5 Best And Important Ways To Fight Chemo Dehydration In Detail


Although it is always important to stay hydrated, this is especially critical during chemotherapy. Chemotherapy can cause nausea, vomiting, diarrhea, and taste changes that make it hard to swallow enough water.

“Most of the body’s water is water, and water has many important functions in the body,” says Cruz. At level, water helps with many processes, such as maintaining temperature and blood pressure. ”

But it can be difficult to get enough fluids during chemotherapy.

Here are some strategies to increase your water intake and avoid dehydration during chemotherapy.

1- Balanced Fluid Volume Intake

If you think you are drinking coffee, if you have a problem with vomiting or diarrhea, you should take this into account and increase your fluid intake accordingly.

“Everything that is happening needs to balance the amount of fluid,” says Cruz. “How can I increase my fluid intake?” How do I reduce fluid loss?

“Also, when you are facing decreasing fluid, drinking of plain water is not so enough,” says Cruz. You also need something that fills up the electrolytes.

Drinks like sports drinks and coconut water hydrate to replenish lost electrolytes.

2- Give Water As A Boost

I had a hard time drinking enough water during chemotherapy because my taste buds were still bad. Fortunately, there are ways to make H2O a little more flexible.

“Many patients combine a couple of lemons or mint to reduce the taste,” says Cruz.

I have also been successful in adding flavor to the water so that I can easily squeeze the water into the water bottle to enhance the taste.

3- Think Beyond The Water

Even with the added flavor, sometimes people undergoing chemotherapy can’t handle drinking water. However, you cannot avoid the taste of the water that prevents your body from getting the necessary fluids.

“Mostly, patients facing problems with water, they don’t want water,” says Cruz. “Things with electrolytes such as coconut water, soups, broths, gels and smoothies, may be good exchanger of water.”

Remember that liquids don’t always have to come in the form of drinks. Many fruits and vegetables contain large amounts of water, which helps prevent dehydration.

“Like food and watermelon, lots of water can help,” says Cruz.

4- Drink Less, Drink More Often

Sometimes during chemotherapy the idea of ​​spilling a glass of water can seem almost impossible. But there is no need to exaggerate. Instead, take one sip all day.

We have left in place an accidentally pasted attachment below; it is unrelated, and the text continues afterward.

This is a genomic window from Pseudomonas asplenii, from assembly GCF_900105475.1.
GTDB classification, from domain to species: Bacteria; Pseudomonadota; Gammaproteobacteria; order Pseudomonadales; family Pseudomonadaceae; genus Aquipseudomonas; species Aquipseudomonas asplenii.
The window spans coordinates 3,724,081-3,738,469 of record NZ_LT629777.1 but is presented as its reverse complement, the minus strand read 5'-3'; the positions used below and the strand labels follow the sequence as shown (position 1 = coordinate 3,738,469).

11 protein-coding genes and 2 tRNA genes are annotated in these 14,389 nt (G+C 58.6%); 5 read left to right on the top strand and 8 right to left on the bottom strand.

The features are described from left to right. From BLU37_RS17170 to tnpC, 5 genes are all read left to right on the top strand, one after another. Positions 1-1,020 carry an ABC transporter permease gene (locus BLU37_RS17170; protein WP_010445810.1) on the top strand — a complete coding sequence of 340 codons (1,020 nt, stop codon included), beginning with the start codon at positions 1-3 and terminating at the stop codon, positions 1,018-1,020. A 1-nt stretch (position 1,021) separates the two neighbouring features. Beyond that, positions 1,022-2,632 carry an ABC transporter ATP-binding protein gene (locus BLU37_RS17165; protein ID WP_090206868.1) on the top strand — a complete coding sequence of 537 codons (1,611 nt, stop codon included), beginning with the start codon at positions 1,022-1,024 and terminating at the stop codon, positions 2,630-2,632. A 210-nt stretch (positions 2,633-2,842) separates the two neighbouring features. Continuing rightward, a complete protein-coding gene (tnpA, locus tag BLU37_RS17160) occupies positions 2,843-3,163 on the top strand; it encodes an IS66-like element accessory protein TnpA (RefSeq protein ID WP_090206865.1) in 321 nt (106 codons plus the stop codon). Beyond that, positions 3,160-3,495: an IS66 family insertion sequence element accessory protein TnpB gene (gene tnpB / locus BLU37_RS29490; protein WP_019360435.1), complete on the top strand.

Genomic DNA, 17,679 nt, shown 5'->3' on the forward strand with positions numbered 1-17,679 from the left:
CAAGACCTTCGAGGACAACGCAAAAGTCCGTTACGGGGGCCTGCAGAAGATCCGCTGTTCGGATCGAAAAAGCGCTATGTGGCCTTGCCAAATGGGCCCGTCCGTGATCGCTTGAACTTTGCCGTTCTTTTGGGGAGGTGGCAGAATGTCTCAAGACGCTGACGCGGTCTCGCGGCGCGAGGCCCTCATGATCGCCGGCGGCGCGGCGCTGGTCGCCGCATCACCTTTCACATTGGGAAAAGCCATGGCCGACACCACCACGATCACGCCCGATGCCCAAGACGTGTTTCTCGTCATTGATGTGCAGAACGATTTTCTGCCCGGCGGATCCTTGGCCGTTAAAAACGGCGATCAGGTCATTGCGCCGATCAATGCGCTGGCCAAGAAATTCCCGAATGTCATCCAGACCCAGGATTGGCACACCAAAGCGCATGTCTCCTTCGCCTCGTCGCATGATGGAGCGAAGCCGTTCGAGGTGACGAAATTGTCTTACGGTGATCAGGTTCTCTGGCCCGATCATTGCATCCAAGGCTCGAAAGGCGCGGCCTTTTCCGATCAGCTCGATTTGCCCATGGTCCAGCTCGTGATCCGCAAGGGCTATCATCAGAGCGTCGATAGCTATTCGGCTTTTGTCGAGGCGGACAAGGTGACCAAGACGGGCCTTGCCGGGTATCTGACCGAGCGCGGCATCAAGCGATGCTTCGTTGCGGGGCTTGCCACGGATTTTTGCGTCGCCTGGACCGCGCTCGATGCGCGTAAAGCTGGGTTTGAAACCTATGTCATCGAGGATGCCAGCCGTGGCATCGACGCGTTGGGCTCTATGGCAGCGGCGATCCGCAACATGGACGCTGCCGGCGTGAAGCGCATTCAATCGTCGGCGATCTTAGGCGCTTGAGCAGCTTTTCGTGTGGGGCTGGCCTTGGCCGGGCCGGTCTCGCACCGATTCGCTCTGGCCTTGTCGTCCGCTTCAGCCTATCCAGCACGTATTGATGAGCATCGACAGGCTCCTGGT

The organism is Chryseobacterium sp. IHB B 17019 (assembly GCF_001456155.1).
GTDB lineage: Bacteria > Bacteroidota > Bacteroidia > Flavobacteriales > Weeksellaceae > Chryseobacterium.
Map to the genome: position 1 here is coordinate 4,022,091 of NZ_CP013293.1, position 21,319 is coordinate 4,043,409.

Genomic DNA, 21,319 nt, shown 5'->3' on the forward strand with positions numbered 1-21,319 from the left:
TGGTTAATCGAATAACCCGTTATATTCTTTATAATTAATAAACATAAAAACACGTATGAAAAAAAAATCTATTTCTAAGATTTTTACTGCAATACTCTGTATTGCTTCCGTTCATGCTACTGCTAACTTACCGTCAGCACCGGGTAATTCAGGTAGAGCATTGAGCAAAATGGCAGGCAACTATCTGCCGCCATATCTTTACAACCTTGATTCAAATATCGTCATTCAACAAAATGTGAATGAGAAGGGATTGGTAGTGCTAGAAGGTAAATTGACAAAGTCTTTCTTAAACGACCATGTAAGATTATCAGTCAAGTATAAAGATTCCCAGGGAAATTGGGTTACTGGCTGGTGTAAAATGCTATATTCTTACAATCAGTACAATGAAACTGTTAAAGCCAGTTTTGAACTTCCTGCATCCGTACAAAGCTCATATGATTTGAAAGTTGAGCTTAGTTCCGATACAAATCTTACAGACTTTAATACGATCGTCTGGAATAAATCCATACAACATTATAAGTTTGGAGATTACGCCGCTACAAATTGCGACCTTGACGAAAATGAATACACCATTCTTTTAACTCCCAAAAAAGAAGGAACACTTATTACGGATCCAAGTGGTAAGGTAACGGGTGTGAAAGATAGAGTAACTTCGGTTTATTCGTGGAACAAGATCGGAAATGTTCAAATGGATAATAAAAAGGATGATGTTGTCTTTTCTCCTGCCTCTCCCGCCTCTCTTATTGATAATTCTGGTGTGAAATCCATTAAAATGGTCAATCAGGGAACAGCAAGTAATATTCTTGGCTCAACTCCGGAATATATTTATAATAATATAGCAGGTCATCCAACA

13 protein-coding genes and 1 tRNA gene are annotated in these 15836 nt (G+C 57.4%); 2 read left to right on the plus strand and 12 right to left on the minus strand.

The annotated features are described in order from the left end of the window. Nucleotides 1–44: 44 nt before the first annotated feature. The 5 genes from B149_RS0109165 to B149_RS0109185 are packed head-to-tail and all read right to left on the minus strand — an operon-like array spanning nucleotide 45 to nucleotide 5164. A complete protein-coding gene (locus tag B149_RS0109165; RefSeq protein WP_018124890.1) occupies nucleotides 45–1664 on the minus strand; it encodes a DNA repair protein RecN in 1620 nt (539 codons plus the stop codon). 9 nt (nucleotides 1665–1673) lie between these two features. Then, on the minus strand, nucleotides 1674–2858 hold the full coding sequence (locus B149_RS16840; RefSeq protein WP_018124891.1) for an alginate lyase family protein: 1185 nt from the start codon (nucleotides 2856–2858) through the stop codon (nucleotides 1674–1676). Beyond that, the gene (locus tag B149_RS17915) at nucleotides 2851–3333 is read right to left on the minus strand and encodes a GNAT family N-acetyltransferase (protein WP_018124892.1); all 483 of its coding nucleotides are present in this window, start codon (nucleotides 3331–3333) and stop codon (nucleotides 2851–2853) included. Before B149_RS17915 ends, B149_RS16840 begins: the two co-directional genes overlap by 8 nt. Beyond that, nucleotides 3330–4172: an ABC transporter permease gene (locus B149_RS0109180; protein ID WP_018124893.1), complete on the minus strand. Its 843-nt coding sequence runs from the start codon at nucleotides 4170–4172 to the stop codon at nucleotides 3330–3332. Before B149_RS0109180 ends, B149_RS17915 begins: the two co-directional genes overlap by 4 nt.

“If you have nauseous problems, drink a small quantity of fluids with in a day,” Cruz says. “If you drink large amounts of water or other beverages at the same time, you are more likely to vomit.”

Cruise regularly recommends that you carry a refillable bottle or other beverage throughout the day to make it easier to sip consistently.

5- Avoid Dehydrating Drinks

When you’re battling dehydration, some drinks can do more harm than good.

Caffeinated drinks like soda and coffee are fine, but if most of your liquids contain caffeine, it can cause dehydration. This is because caffeine can have a detrimental effect on the kidneys, which means that it causes your body to eliminate fluids at a higher rate.

People may drink a cup of coffee, but if someone has a lot of iced tea or iced coffee in their liquids water, they should try to avoid it.

Not another Alcohol, which is the second engine. Alcohol also increases the amount of vasopressin, an antidepressant hormone, that your body makes.

Above all, it is important to recognize the symptoms of dehydration and when to seek help. These include:

  • Dizziness
  • Decreased urine output
  • Black urine
  • Headache
  • Very thirsty

In my case, I thought I could drink as much water and electricity as I could. I learned with difficulty that sometimes drinking water is not enough and that intravenous fluids are necessary.

“Diarrhea causes a great loss of fluids, and if you are vomiting, you are losing all those electrolytes,” says Cruz. “When time comes, things be more dangerous. If you have diarrhea or vomiting that is not easily controlled, you should contact your provider, as you likely have intravenous electrolytes.

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